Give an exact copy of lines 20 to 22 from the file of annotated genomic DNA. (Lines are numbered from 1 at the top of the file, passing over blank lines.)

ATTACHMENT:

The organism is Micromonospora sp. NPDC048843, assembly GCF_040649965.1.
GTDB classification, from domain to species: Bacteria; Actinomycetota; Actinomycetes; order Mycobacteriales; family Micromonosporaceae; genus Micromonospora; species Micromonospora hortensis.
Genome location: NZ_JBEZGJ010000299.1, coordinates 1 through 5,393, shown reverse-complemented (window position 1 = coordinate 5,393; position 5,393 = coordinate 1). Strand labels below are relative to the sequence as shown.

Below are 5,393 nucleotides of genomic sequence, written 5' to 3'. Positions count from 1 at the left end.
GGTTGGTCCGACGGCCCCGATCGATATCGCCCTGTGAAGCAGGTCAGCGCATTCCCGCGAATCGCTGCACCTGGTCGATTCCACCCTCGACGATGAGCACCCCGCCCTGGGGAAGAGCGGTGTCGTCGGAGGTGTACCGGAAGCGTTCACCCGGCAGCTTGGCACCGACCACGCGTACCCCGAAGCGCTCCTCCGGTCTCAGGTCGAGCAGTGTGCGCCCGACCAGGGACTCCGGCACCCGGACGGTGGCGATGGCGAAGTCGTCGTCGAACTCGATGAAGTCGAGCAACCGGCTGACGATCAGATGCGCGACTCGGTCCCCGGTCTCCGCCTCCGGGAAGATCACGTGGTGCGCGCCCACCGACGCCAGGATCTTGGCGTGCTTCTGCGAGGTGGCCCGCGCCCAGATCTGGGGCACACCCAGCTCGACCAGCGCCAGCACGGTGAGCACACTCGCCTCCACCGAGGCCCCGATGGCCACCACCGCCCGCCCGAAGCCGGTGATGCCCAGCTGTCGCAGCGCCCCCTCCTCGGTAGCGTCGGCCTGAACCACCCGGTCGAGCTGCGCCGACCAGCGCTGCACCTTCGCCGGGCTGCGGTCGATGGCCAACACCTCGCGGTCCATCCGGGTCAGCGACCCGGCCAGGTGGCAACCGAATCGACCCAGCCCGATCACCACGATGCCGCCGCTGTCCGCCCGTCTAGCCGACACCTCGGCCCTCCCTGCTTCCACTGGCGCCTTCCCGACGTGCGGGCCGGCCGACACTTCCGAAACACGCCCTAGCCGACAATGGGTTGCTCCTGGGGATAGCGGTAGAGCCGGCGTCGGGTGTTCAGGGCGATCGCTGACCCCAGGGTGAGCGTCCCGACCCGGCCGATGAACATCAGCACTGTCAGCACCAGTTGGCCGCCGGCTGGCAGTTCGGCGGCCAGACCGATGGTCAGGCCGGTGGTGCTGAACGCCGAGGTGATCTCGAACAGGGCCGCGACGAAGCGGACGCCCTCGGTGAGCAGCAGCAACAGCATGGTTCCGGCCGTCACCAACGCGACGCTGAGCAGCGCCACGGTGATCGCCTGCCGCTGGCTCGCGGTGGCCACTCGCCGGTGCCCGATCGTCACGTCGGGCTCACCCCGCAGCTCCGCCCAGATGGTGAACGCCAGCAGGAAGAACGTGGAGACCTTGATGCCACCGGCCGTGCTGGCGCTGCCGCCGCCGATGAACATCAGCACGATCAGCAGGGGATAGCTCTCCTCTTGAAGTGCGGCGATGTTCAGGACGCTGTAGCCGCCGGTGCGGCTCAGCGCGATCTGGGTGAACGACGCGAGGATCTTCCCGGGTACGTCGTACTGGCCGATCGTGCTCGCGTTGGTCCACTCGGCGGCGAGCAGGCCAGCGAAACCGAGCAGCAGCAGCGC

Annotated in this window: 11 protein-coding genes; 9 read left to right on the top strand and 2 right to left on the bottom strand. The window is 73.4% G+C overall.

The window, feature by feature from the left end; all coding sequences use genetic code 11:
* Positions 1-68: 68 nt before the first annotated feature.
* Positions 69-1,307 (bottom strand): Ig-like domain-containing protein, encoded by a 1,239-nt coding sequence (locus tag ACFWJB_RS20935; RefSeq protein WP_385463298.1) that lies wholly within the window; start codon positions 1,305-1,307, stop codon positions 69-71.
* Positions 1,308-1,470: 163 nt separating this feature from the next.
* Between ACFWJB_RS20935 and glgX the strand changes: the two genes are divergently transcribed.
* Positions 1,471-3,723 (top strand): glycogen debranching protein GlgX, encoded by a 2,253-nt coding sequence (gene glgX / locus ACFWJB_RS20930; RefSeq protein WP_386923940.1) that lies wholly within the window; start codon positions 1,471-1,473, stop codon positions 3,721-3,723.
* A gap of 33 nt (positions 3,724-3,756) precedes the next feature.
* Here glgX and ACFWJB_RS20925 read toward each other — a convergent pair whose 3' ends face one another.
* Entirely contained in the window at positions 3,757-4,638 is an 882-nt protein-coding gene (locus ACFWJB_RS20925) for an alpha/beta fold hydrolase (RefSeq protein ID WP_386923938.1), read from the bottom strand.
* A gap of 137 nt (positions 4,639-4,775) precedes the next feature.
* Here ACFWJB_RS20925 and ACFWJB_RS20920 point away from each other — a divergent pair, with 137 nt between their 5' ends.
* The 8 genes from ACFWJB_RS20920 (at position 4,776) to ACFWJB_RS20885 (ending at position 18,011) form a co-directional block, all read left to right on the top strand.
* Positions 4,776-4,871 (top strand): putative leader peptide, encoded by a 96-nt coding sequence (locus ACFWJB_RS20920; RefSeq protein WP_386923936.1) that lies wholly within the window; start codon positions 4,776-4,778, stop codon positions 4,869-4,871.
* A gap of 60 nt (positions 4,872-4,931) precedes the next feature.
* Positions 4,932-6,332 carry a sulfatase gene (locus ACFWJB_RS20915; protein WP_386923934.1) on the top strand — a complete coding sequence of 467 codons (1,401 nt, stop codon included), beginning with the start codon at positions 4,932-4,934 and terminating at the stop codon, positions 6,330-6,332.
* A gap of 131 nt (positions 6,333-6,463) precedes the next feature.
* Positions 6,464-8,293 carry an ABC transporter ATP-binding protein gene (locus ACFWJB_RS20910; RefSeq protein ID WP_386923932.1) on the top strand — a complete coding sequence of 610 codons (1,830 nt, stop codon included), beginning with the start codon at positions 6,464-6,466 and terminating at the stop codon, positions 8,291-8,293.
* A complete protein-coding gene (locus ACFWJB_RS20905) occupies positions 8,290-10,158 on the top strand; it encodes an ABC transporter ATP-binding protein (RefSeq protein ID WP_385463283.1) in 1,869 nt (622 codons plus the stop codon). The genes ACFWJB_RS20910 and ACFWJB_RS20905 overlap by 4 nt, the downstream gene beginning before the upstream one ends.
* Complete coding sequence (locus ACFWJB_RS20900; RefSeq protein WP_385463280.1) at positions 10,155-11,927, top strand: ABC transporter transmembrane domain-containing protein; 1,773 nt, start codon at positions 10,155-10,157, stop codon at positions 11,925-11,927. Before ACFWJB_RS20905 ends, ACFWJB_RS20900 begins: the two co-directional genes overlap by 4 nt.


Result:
* A gap of 60 nt (positions 4,872-4,931) precedes the next feature.
* Positions 4,932-6,332 carry a sulfatase gene (locus ACFWJB_RS20915; protein WP_386923934.1) on the top strand — a complete coding sequence of 467 codons (1,401 nt, stop codon included), beginning with the start codon at positions 4,932-4,934 and terminating at the stop codon, positions 6,330-6,332.
* A gap of 131 nt (positions 6,333-6,463) precedes the next feature.